Dylan’s three are all strong: Congratulations is full of upbeat romantic scorn, Dirty World can be heard as a good-humoured Prince parody and Tweeter and the Monkey Man, with its references to New Jersey and driving down highways and other Springsteen signposts, may well be a gentle send-up of the Boss.
Petty and Lynne provided the remaining four songs, two each. But the point is that everything fits comfortably together, instrumentally and vocally. Orbison takes the lead on one of the Lynne songs in his characteristically throaty, opera-tenor manner.
But to this taste, the best vocal work comes from Dylan and Petty, and from Lynne in a rockabilly song called Rattled.
In almost every song, however, someone other than the lead makes a significant solo contribution, and a couple are true ensemble numbers, with solos handed around and more inventive harmony singing than the latter-day incarnation of Crosby, Stills, Nash And Young can muster.
In other words, this entire venture is a charmer. On the album spine are the words Volume One. That makes one look forward eagerly to a sequel as long as the Wilburys can sustain the spirit of happy informality that prevails here.
Revealed! The secret origin of the Wilburys.
New Straits Times — Sunday, December 4, 1988
The wacky sleeve notes on the album recount the Wilburys’ history: “The original Wilburys were a stationary people who, realising that their civilisation could not stand still forever, began to go for short walks…”
The Wilburys’ real history is not quite as bizarre as that in the sleeve notes, but they do seem to have come together almost by accident.
It all started a couple of years back when Harrison decided he was bored working by himself and needed a co-producer. He had never met Jeff Lynne but had always loved Lynne’s productions with ELO because the band “was in some ways reminiscent of the good bits of I Am The Walrus.”
The pair got together, “drank red wine for a year and a half,” and then produced Harrison’s Cloud Nine album.
Early this year, Harrison called on his services again when he was asked to fill up the space on the B-side of the 12-inch version of This Is Love. Harrison thought he would knock off a quick song and asked Lynne, who was having dinner with Orbison, to come along.
They didn’t have a studio, so decided to ring up Dylan “who’s got a tiny tape machine in his garage.” Harrison needed to pick up his guitar, which he had left at Tom Petty’s house, and he asked if he could come along too.
The next day, all five were assembled at Dylan’s where Harrison and Lynne sat on the lawn working out a melody. Dylan was asked to help; Harrison said: “Give us some lyrics, you famous lyricist.”
Not unnaturally, Dylan asked what the subject matter was supposed to be. “I looked behind the garage door and there was a cardboard box with ‘Handle With Care’ on it. So I said that, and Bob said: ‘That’s good.'”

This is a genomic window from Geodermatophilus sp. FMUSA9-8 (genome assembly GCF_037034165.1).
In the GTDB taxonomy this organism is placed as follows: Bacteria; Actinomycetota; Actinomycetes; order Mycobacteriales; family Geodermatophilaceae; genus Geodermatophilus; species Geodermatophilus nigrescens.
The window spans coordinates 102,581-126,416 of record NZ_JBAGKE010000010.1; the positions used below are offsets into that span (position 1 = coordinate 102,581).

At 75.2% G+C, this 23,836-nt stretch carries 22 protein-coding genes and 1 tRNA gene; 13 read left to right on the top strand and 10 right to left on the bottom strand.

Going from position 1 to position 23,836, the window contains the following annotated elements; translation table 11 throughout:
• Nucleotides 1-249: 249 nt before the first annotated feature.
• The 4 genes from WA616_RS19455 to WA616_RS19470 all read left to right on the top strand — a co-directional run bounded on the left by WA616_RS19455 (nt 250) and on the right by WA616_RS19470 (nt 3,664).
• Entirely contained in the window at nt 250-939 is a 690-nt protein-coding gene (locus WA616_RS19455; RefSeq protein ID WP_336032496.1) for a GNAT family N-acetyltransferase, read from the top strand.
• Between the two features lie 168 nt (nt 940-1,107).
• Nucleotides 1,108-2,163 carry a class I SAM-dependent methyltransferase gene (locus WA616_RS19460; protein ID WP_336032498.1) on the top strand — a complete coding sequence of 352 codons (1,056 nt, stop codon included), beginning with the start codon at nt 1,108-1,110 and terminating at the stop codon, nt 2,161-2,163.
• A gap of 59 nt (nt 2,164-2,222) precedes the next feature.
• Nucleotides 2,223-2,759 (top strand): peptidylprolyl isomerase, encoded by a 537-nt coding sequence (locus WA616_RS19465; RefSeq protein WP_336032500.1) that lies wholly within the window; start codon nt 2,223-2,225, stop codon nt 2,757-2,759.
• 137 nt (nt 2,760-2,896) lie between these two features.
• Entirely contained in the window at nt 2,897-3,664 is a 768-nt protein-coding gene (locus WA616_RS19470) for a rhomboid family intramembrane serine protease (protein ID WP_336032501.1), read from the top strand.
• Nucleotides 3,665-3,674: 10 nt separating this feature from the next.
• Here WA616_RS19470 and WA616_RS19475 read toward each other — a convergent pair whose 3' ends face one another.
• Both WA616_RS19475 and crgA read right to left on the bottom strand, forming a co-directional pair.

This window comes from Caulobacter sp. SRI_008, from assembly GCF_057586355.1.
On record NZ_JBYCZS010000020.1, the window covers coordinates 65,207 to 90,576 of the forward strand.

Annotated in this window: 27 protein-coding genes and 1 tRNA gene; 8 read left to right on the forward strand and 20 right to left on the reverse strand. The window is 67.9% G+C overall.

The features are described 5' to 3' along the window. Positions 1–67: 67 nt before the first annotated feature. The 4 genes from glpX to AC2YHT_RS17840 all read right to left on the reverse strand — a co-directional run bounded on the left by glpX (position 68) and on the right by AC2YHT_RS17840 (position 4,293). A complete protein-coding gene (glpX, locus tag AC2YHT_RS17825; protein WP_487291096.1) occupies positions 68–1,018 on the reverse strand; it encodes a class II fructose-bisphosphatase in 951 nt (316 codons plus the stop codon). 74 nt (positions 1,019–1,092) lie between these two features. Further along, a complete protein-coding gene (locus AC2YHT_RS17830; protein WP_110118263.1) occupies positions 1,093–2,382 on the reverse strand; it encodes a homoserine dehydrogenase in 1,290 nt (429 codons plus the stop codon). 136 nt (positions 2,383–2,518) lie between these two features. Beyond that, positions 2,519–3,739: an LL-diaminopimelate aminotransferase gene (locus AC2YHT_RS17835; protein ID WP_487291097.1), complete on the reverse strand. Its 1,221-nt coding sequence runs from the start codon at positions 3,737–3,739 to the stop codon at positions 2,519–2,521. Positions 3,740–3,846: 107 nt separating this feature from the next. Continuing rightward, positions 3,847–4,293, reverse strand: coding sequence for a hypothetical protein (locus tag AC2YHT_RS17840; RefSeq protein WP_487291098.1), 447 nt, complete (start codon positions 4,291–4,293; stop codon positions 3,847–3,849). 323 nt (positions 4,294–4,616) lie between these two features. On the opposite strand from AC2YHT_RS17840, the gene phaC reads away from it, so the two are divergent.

The Traveling Wilburys’ first single, Handle With Care, was written and recorded within the next few hours.
“I thought of the first line, then everyone was writing words, with Dylan saying some hysterical things. Then we thought, ‘if Roy Orbison’s coming along, we might as well have a lonely bit for him.’ So we wrote that, then just sang it. The next day we added electric guitar and bass and mixed it. It was instant.”
The record company ruled the song was too good to be tucked away as an obscure B-side, so didn’t put it out.
Harrison decided it would be expanded into an album, and nine songs were written and recorded in just 10 days (“because Dylan had to go off on tour”), with the final overdubs and mixing taking just five more weeks, a speed almost unknown in superstar circles on the West Coast.
The team would “assemble after breakfast, at about one in the afternoon, and just sit around with acoustic guitars. Then someone would have a title or a chord pattern, and we’d let it roll.”
The result is not just a gloriously entertaining (and no doubt very commercial) pop record, for it seems that some of the participants rediscovered the lost joys of making music in the process.
Harrison said Dylan certainly seemed affected. “I think this inspired him…People close to him say that since the Wilburys, he’s started writing really good songs again.”
For Harrison, the experience was a welcome return to basics, “because the Wilburys remind you of good old Carl Perkins tunes or Bob Dylan tunes. It’s like a pastiche, a montage of all the good bits you remember.”
He enthused at length on the drum sound on the record, how Jim Keltner, who joined them, had used brushes or how he’s started drumming on a wire grill inside a fridge.
This, for him, was a way of hitting back at all he hates in ’80s pop, “which over the last 10 years has got so computerised and so monotonous. I’m amazed that people don’t realise that they’ve heard the same drum sample on the last 59,000 records.
“People have got so far from the human element with their computers. Even Michael Jackson — I can’t make head nor tail of it. It sounds like an IBM computer whirling around while he jerks his neck back and forward. It makes no sense to me whatsoever. I don’t think high technology is a good thing. It’s a load of crap.”